A Dutch court has ordered a criminal investigation into UBS CEO Ralph Hamers for his role in the ING money laundering scandal that occurred during his tenure as the latter financial institution’s leader.
A New York-based subsidiary of the Intercontinental Exchange has agreed to pay $8 million as part of a settlement with the SEC for compliance deficiencies related to its provision of securities quotes to subscribers.
U.K.-based investment fund BlueCrest Capital Management has agreed to pay $170 million as part of a settlement with the SEC for allegedly violating anti-fraud provisions of U.S. securities laws.
From a massive accounting fraud scandal in Germany to deceitful consumer tactics among China-based companies to unethical practices on the environmental front in the United States—CW’s list of the top ethics and compliance failures of 2020 spans the globe.
DNB ASA, Norway’s largest financial services group, is facing a potential fine of NOK 400 million (U.S. $45.4 million) for inadequate compliance with the Norwegian Anti-Money Laundering Act.
CW reveals its list of five compliance wins from the year, including Samsung for its honesty, Volkswagen for successfully wrapping up its monitorship, 3M for stellar ethics, and more.
The SEC under President-elect Joe Biden will push ESG and climate change-related risk alerts, guidance, and rulemaking that will likely require companies to disclose how these risks affect their bottom line.
Join Authentic8’s Jeff Phillips and Nick Finnberg, OSINT training lead and former financial crime analyst, as they discuss key takeaways from a financial crime survey of investigators from more than 150 organizations worldwide.
U.S. banking regulators are encouraging financial institutions to stop entering into new contracts that use the U.S. dollar LIBOR as a reference rate ahead of its slated expiration at the end of 2021.
How can true cooperation be achieved when the solution being proposed is essentially to pit high-risk, controversial banking customers against the banks with which they want to do business, wonders Jaclyn Jaeger.
The OCC fined JPMorgan Chase Bank N.A. $250 million for weaknesses in its internal controls and internal audit for its fiduciary activities.
A recent ruling by the U.K. Financial Conduct Authority to ban three individuals from the financial services industry for out-of-work misconduct is part of a broader push by regulators to crack down on matters related to culture, writes Martin Woods.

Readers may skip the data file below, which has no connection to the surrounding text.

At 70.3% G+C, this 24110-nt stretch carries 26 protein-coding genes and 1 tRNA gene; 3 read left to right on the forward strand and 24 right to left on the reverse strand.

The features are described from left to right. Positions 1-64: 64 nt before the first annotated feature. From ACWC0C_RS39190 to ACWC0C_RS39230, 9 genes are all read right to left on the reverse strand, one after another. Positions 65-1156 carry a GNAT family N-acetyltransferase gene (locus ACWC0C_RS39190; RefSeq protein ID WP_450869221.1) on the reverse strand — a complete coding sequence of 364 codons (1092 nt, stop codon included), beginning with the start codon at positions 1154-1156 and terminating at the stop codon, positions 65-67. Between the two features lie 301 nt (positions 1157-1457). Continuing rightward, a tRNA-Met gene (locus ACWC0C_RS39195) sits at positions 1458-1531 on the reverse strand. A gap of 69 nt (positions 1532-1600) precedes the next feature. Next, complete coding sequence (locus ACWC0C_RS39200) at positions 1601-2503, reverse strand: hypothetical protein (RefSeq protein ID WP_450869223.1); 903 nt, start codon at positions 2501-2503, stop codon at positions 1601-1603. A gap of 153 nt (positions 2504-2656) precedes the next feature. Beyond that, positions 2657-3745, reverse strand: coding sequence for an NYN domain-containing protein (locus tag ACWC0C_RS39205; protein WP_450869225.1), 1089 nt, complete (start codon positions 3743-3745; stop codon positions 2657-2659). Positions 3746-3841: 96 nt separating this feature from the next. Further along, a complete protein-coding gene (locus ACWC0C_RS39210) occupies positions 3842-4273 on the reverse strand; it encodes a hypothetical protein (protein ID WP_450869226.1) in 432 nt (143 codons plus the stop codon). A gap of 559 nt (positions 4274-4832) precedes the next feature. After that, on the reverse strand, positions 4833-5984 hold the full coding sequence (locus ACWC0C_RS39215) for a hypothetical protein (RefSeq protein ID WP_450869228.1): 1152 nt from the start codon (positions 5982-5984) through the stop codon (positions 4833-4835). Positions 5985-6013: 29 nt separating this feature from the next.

While the war against financial crime wages on, machine learning and artificial intelligence may give financial institutions the upper hand, according to a recent survey.
Financial services firms in the United Kingdom must soon begin reporting what material financial impact they experience from climate change under a new disclosure mandate that is the first of its kind in the world.
Should Republicans hold on to their majority in the Senate, President-elect Joe Biden could still find ways to pass sweeping economic legislation during his first term.
Former Wells Fargo CEO John Stumpf has agreed to pay $2.5 million to settle charges brought by the SEC for his role in misleading investors in connection with the bank’s infamous fake account scandal.
A recent international wire transfer rule change proposed by U.S. regulators could go a long way toward combatting terrorist financing, but the increased transaction reporting may overwhelm an already taxed system, writes Martin Woods.
The U.S. banking industry is stable nearly nine months into the coronavirus pandemic, but the OCC warns of increased risks for banks seeking to comply with the Bank Secrecy Act and consumer protection and fair lending requirements.
Julius Baer has set aside nearly $80 million in a proposed settlement with the Department of Justice regarding the agency’s corruption investigation linked to world soccer federation FIFA.
The Consumer Financial Protection Bureau is likely to revert to its more aggressive, Obama-era version of itself under a Biden administration.
A damning report by the EU’s securities markets regulator found numerous shortcomings in German authorities’ supervision of Wirecard’s financial reporting leading up to its collapse surrounding a $2 billion accounting scandal.
A subsidiary of JPMorgan Chase is facing a potential civil penalty “related to historical deficiencies in internal controls and internal audit over certain advisory and other activities.”
The chief risk officer at Citigroup is set to depart from his role in the wake of a $400 million enforcement action that ordered the firm to overhaul its risk management and compliance programs.
Federal banking regulators have released new operational resiliency guidance aimed to strengthen risk management around technology-based failures, cyber-incidents, pandemic outbreaks, natural disasters, and more.
Danske Bank CCO Philippe Vollot knows his journey to build a robust compliance program and culture at the troubled lender is far from over.